Immigrating: Losing Your Lifestyle and Standard of Living

When a person decides to leave their country of origin and immigrate, there is often a period of adjustment and settlement. It takes time to get used to the culture, the language, the environment and basically how things are done. All of us arrive with different expectations about how life will turn out in Canada and, accordingly, some people adjust faster than others.

For example, people who leave behind a wealthy life style find it more difficult to start with bare necessities. Others look forward to the opportunities that will allow them to improve their lot in life. New immigrants who have had successful careers in the past with status, respect and a high standard of living seem to find it more difficult to adjust, because they were confident that employment would not be a problem and they would maintain their life style. However, they found that re-establishing a career in Canada is more difficult. They have to pass exams, be re-certified, re-qualified and as well they must show proof of Canadian work experience. Throughout this difficult process they also have to work and support their families, often at low-level, physically tiring jobs with little income.

Unable to deal with all the stress, some of these new Canadians seem to be in a mental daze. They are unable to decide if they should remain in Canada or return to their homeland. They feel ashamed and see themselves as failures. They are unable to shake off these depressing thoughts in order to look for work or study for their exams or qualification. In time, the stress has a negative impact on their health. A Report conducted by Statistics Canada states that “when new immigrants arrive in Canada, their health is better than that of the Canadian born population. However, after the first ten years their health becomes worse than that of the Canadian born population.” The greatest stress reported by new immigrants was due to employment related issues.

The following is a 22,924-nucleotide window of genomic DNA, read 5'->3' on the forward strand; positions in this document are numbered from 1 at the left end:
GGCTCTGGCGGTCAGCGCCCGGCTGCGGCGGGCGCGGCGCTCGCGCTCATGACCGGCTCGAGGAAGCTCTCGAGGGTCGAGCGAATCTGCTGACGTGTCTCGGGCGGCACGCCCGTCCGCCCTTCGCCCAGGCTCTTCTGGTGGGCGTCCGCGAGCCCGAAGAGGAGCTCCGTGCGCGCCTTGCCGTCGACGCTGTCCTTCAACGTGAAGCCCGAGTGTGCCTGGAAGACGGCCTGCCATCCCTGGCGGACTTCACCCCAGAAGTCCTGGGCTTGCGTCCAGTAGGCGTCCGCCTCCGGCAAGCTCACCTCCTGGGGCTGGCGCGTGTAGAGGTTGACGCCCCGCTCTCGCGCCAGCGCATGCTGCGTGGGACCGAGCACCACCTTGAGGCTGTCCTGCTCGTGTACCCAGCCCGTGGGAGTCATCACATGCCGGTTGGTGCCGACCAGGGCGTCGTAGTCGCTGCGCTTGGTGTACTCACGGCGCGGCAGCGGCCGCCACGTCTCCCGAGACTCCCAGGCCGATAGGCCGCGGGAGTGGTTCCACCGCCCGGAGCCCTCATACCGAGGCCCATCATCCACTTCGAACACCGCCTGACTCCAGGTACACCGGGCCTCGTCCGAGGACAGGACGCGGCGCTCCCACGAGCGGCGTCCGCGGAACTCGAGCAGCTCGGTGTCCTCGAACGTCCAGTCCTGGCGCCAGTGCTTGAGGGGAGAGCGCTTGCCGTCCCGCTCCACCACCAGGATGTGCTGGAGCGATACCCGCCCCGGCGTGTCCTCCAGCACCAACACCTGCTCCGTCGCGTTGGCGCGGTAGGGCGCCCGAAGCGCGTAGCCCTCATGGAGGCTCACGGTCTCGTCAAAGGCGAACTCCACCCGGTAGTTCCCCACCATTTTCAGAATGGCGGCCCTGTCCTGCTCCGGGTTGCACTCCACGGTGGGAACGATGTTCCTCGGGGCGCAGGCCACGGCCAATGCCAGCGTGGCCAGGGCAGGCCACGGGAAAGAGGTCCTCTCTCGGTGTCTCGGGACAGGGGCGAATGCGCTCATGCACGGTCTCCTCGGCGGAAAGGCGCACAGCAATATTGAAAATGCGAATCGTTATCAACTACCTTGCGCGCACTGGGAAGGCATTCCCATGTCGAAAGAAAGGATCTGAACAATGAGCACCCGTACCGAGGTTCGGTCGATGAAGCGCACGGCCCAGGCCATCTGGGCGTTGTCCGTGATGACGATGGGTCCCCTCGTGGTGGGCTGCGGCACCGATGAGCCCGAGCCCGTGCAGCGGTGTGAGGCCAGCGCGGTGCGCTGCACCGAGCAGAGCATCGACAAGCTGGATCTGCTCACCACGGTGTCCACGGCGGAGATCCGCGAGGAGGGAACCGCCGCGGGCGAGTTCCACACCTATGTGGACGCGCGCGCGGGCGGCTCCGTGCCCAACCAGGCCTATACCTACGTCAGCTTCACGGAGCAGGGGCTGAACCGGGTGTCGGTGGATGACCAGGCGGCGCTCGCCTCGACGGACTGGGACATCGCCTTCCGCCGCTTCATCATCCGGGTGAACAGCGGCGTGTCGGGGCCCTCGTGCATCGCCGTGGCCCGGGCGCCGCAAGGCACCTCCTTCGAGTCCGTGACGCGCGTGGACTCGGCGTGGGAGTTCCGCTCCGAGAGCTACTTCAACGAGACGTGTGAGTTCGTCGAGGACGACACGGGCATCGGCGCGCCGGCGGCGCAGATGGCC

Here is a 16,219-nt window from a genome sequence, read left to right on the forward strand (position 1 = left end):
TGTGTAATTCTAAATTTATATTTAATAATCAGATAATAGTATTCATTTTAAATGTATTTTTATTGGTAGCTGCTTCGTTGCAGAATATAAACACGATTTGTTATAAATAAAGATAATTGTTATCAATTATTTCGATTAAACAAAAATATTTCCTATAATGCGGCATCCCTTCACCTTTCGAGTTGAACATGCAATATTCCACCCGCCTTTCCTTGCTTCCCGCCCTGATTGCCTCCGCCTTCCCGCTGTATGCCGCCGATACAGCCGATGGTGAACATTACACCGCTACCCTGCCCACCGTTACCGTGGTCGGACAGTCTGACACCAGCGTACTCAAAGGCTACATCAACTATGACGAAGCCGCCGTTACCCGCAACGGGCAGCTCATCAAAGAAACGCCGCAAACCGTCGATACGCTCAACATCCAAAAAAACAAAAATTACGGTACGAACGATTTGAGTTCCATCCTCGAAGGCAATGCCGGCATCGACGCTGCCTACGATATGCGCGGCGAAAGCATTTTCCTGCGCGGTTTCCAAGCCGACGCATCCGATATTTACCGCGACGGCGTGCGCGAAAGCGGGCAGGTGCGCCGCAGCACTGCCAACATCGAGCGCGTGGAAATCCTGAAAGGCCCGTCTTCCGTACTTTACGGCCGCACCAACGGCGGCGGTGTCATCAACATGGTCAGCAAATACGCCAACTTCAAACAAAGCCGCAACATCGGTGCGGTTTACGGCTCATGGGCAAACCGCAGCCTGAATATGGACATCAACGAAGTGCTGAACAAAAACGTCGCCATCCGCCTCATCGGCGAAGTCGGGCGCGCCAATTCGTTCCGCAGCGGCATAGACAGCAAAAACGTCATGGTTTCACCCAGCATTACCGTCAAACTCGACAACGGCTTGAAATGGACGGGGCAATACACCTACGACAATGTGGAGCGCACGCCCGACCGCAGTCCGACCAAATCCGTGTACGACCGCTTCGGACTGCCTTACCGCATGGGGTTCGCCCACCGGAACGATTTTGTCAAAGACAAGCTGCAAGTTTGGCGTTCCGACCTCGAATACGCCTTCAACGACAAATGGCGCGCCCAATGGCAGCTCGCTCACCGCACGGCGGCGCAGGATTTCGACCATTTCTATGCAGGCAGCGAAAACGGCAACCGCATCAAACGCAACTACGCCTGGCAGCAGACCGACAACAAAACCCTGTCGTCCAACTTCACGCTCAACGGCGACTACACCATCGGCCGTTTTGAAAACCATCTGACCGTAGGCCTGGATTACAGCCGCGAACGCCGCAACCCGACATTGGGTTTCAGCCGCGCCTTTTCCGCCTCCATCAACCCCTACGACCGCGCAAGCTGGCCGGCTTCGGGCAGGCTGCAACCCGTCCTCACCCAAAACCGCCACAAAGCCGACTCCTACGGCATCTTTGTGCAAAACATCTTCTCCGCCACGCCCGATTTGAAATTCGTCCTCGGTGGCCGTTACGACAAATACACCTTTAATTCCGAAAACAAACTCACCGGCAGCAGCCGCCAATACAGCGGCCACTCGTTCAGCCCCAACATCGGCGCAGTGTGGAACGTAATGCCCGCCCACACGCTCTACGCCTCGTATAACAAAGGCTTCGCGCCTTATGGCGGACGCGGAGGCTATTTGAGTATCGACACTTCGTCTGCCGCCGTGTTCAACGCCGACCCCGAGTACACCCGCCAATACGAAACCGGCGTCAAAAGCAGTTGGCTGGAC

If you or someone you know is in this situation you must seek help from counsellors. Trained professionals can see your situation from different angles which are not visible to you due to your stressed mental state.

I worked with a couple who were stressed because their family was coming to visit. The couple felt that after four years in Canada their standard of living should have been much better than it was. After some discussion, they agreed that the root of their stress was ‘their need to impress their relatives.’ They decided that it was better to show their family how they really lived rather than try to impress them. They created a budget to help save money. They looked for deals and found that they were arguing less. This change of attitude allowed them to see the coming visit as a happy event. For many of us it is a matter of examining the root of the stress and adjusting our attitudes.

Negative thoughts produce negative feelings, that lead to negative attitudes which can be the root of stress. The starting point then is to examine your thoughts, feelings and attitudes. Think of a problem, write it down and check how many negative words you have used to explain the problem. Having a posh lifestyle and a healthy bank account is what most of us want, but even wealthy people can be miserable. Ultimately, it is our attitude that makes us happy.

Cnm

Aruna Papp,
MA, ADR, MEd. Counsellor/Therapist in Private Practice
As an immigrant Aruna took advantage of all the opportunities Canada offers.
She attended ESL classes, earned two Masters Degrees and founded 3 immigrant-helping agencies dealing with domestic violence. Now in private practice; she consults for governmental and non-profit agencies, conducts workshops and is a frequent keynote speaker.
www.milycounsellingandmediationservices.ca